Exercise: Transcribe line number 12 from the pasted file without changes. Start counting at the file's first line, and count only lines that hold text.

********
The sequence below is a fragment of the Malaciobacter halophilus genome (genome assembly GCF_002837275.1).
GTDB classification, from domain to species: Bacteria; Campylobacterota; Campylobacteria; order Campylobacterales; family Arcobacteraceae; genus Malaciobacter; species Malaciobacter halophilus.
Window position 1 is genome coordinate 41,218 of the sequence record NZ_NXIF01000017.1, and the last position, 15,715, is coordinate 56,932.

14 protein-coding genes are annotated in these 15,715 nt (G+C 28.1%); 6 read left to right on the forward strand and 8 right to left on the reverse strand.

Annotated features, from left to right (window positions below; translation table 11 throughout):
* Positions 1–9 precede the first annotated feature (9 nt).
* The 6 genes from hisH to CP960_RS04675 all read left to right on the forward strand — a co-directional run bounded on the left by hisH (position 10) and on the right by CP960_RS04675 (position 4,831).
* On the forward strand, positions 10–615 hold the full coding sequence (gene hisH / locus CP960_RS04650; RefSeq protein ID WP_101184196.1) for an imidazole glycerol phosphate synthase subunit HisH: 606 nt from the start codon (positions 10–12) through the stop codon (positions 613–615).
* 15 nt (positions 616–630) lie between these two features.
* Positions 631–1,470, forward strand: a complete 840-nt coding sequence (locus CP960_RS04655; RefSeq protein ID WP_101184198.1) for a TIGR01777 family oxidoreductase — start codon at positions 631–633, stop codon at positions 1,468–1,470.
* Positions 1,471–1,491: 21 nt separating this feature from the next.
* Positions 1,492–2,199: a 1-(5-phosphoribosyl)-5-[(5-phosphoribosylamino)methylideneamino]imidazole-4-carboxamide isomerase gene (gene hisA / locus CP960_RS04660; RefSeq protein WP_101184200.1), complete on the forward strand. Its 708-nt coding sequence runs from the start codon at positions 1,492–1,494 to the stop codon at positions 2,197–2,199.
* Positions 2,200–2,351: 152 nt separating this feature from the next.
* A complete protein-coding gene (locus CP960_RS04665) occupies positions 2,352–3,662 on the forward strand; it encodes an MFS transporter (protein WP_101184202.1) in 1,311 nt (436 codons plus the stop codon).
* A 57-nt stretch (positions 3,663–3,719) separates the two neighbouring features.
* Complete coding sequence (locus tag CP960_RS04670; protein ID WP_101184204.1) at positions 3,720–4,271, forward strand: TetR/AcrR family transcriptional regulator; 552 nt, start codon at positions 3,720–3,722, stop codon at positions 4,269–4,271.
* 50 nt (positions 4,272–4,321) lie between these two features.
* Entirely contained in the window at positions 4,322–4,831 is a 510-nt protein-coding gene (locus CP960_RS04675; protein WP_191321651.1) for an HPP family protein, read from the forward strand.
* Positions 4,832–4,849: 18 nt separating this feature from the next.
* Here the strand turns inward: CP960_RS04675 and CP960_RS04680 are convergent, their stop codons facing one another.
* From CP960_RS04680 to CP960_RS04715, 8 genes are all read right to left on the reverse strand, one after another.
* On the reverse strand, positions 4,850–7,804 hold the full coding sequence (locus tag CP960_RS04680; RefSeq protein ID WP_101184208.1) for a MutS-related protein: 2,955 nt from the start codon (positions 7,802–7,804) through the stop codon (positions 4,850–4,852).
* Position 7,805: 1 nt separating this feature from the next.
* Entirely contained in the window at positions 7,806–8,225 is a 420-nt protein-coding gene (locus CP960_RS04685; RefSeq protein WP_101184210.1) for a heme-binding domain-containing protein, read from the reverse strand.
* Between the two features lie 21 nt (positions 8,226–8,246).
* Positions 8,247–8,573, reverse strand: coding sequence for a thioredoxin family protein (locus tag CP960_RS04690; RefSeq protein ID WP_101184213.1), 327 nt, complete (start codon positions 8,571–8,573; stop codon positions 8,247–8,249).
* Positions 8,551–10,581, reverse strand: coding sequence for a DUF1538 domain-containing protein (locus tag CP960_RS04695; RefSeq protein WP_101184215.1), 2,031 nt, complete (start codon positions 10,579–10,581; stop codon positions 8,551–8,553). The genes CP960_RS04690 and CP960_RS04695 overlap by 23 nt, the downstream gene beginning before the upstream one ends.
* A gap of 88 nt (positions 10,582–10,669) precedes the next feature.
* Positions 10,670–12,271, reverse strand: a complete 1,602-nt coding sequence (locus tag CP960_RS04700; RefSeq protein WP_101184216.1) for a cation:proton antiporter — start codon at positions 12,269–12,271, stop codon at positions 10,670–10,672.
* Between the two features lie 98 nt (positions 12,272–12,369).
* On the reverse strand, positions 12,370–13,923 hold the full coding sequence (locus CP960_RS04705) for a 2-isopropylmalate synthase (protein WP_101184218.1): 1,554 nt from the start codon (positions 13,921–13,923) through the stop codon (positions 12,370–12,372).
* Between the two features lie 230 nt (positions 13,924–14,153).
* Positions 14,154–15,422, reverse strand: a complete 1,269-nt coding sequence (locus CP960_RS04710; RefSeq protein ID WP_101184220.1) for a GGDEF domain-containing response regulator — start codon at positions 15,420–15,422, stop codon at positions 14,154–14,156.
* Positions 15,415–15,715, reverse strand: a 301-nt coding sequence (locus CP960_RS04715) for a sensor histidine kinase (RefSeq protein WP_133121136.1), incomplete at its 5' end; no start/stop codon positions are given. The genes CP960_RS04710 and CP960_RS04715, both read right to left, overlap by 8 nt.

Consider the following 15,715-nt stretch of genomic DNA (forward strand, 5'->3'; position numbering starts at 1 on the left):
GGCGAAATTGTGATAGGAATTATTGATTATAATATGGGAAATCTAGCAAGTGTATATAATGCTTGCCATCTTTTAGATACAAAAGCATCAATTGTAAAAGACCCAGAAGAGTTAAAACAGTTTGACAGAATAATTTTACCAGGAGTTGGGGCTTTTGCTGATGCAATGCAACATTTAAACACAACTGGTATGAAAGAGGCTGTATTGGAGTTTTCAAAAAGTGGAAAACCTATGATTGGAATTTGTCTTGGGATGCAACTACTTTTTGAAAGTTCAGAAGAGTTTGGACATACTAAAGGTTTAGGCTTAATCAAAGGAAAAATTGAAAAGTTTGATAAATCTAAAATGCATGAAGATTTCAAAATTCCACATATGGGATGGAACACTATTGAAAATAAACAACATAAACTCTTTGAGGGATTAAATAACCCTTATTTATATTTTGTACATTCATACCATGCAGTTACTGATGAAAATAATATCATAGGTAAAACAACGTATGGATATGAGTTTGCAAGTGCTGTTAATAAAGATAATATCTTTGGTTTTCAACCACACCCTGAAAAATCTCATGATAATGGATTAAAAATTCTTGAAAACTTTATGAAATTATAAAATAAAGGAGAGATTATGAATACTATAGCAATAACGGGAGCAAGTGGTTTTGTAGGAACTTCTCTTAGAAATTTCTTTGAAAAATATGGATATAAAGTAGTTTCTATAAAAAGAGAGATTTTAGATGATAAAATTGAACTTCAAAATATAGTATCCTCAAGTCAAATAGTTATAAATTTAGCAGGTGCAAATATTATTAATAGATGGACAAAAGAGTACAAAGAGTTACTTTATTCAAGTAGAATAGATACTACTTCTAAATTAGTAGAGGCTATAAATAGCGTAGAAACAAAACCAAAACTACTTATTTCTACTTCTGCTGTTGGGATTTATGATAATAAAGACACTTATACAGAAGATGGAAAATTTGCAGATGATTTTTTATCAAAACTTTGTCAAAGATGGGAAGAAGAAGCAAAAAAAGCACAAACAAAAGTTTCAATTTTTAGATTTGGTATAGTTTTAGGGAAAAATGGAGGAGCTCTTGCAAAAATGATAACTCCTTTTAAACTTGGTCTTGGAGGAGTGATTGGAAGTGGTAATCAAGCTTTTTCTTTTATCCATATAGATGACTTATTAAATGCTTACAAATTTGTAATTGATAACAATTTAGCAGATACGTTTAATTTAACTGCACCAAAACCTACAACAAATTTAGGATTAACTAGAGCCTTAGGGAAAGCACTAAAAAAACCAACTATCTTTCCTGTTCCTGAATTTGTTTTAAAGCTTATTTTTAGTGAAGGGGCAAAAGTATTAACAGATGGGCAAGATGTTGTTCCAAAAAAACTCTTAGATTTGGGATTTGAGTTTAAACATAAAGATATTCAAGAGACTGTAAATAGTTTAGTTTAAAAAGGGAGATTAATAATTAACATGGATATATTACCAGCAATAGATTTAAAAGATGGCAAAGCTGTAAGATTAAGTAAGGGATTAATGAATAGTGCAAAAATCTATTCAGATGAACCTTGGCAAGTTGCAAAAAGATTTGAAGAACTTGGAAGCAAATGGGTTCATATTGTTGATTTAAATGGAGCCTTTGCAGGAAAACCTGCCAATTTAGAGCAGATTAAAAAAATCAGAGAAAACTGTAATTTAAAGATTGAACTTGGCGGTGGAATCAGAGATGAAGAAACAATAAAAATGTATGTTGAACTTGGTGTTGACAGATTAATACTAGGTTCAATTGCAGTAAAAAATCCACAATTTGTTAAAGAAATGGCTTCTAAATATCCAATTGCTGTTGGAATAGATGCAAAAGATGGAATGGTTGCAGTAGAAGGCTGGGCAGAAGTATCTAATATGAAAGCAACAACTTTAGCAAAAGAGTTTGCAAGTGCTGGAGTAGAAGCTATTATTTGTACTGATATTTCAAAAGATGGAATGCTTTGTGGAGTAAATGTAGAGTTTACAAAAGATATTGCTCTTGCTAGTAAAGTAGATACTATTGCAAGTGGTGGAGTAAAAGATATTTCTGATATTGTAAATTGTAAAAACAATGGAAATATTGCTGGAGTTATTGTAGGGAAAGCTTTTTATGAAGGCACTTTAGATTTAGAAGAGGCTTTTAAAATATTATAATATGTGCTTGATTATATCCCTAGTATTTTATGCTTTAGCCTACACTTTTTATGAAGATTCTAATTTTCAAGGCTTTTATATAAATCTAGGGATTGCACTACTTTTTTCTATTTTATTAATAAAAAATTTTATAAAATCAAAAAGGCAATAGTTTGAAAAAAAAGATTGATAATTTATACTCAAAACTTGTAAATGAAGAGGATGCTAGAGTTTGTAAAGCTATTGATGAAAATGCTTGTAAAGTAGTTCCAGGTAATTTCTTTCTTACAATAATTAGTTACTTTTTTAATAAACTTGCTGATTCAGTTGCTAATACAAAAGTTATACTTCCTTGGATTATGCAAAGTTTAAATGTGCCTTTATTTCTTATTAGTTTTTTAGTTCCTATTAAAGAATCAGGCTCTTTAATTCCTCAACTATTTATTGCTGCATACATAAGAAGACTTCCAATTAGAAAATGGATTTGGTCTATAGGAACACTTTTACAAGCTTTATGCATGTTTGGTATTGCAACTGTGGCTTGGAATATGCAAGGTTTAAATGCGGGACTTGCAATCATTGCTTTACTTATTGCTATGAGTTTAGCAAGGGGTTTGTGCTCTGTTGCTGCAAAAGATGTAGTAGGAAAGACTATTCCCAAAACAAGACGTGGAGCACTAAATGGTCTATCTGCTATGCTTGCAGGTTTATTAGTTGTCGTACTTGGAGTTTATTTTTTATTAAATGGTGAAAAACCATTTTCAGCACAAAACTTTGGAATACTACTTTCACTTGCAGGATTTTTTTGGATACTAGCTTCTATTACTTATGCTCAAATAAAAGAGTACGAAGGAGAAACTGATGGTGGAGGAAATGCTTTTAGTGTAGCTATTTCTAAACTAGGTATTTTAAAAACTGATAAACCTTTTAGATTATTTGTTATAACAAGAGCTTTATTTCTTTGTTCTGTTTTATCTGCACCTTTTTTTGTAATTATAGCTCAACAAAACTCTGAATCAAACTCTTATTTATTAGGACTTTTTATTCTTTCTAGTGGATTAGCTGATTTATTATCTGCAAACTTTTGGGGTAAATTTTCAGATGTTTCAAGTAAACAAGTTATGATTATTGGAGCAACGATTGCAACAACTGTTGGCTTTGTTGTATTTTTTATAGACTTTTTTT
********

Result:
* Positions 1,492–2,199: a 1-(5-phosphoribosyl)-5-[(5-phosphoribosylamino)methylideneamino]imidazole-4-carboxamide isomerase gene (gene hisA / locus CP960_RS04660; RefSeq protein WP_101184200.1), complete on the forward strand. Its 708-nt coding sequence runs from the start codon at positions 1,492–1,494 to the stop codon at positions 2,197–2,199.